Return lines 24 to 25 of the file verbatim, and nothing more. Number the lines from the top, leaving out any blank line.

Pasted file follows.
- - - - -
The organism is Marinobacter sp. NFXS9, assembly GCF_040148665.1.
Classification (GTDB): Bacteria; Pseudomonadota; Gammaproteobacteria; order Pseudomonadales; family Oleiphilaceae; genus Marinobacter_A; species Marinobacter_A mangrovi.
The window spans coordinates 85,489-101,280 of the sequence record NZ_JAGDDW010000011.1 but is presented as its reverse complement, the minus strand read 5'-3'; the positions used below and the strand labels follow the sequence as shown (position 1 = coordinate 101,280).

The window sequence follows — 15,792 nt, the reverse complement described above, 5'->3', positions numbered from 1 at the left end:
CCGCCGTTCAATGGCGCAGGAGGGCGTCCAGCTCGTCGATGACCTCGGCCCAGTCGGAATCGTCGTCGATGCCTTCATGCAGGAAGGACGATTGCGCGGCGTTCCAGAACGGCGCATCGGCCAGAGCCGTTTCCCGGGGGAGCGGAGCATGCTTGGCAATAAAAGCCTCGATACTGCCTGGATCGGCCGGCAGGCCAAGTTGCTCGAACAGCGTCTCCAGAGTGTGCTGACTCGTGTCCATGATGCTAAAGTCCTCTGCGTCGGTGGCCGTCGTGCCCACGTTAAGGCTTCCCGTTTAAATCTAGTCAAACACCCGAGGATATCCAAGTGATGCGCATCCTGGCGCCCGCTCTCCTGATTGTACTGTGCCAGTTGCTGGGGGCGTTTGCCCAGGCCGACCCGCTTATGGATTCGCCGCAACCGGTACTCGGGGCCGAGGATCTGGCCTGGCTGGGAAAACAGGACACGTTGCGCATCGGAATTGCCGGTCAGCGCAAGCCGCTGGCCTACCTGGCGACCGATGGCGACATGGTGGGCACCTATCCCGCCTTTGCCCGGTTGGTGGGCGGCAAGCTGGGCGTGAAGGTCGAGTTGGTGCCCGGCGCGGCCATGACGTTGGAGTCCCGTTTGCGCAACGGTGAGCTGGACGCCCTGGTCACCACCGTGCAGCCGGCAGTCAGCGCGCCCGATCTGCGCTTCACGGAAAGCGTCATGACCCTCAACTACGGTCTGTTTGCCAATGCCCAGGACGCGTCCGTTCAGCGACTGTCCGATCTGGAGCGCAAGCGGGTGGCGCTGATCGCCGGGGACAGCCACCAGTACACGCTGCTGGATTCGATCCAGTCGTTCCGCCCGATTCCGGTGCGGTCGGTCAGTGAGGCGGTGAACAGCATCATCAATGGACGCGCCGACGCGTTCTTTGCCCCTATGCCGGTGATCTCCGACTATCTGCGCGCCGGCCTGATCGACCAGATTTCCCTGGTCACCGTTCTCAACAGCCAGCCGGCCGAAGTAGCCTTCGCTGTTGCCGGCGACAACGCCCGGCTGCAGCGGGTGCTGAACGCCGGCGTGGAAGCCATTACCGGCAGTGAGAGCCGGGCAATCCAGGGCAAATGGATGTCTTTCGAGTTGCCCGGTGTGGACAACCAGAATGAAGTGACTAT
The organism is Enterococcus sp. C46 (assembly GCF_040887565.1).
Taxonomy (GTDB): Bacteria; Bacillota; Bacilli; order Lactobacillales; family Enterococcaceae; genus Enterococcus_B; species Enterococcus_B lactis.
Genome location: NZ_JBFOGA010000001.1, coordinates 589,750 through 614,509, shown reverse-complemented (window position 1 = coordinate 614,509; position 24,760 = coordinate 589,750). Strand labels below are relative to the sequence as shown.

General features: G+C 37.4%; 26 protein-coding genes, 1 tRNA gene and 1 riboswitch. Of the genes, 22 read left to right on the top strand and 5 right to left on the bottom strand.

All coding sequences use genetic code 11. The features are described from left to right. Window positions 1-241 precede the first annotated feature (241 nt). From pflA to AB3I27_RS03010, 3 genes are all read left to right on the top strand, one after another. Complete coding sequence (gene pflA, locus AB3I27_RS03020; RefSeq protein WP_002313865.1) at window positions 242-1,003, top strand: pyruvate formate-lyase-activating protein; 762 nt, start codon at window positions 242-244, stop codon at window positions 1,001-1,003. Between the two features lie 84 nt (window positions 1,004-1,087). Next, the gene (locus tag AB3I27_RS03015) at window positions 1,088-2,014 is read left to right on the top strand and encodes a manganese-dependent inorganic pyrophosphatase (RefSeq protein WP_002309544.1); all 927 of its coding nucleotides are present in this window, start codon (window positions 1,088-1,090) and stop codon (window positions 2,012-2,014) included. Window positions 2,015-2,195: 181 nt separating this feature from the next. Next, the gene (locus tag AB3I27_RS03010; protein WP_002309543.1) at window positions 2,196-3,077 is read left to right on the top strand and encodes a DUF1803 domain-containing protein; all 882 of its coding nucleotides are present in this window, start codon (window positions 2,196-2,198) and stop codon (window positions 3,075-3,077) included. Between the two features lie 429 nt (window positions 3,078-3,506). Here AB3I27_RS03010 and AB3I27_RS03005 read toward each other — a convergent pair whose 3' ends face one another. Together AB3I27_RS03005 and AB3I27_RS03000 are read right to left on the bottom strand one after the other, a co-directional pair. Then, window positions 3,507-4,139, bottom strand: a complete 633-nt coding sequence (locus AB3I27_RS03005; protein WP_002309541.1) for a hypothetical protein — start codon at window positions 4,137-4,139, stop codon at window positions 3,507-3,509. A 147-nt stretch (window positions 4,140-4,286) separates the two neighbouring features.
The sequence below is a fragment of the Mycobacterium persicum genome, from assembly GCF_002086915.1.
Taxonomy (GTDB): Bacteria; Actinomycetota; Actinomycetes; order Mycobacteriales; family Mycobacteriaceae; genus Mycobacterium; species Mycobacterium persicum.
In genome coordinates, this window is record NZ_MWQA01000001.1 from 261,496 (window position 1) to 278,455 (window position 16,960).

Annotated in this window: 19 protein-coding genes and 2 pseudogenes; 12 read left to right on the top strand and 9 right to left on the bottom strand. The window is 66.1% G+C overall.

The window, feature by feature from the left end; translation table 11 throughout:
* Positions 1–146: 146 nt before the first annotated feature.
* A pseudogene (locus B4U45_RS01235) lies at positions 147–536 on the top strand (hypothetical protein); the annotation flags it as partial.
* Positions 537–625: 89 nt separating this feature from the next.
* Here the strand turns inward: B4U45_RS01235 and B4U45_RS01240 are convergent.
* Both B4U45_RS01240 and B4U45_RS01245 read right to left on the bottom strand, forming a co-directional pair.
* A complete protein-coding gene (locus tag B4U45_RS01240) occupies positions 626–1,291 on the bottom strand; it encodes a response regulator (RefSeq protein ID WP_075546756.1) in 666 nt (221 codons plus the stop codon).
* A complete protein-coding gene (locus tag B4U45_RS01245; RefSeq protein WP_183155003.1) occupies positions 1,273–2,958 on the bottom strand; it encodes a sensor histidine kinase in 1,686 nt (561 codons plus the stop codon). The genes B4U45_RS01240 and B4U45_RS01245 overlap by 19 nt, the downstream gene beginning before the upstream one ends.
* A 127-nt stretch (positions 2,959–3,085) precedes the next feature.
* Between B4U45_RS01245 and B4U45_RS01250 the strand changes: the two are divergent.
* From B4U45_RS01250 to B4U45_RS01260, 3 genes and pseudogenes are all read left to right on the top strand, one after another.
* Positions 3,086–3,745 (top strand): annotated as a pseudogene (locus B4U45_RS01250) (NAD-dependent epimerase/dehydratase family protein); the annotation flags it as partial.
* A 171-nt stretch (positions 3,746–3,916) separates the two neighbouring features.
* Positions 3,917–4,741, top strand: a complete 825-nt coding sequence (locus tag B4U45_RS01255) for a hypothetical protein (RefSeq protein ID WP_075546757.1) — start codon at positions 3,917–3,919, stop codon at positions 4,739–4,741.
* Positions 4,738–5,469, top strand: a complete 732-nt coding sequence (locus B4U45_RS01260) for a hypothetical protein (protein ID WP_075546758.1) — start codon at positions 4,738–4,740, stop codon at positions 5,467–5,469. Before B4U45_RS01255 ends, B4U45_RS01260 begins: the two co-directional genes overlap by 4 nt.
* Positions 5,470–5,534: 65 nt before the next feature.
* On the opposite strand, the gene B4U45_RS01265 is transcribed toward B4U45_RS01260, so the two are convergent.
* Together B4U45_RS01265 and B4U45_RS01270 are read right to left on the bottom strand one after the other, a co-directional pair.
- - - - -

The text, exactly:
* Between B4U45_RS01245 and B4U45_RS01250 the strand changes: the two are divergent.
* From B4U45_RS01250 to B4U45_RS01260, 3 genes and pseudogenes are all read left to right on the top strand, one after another.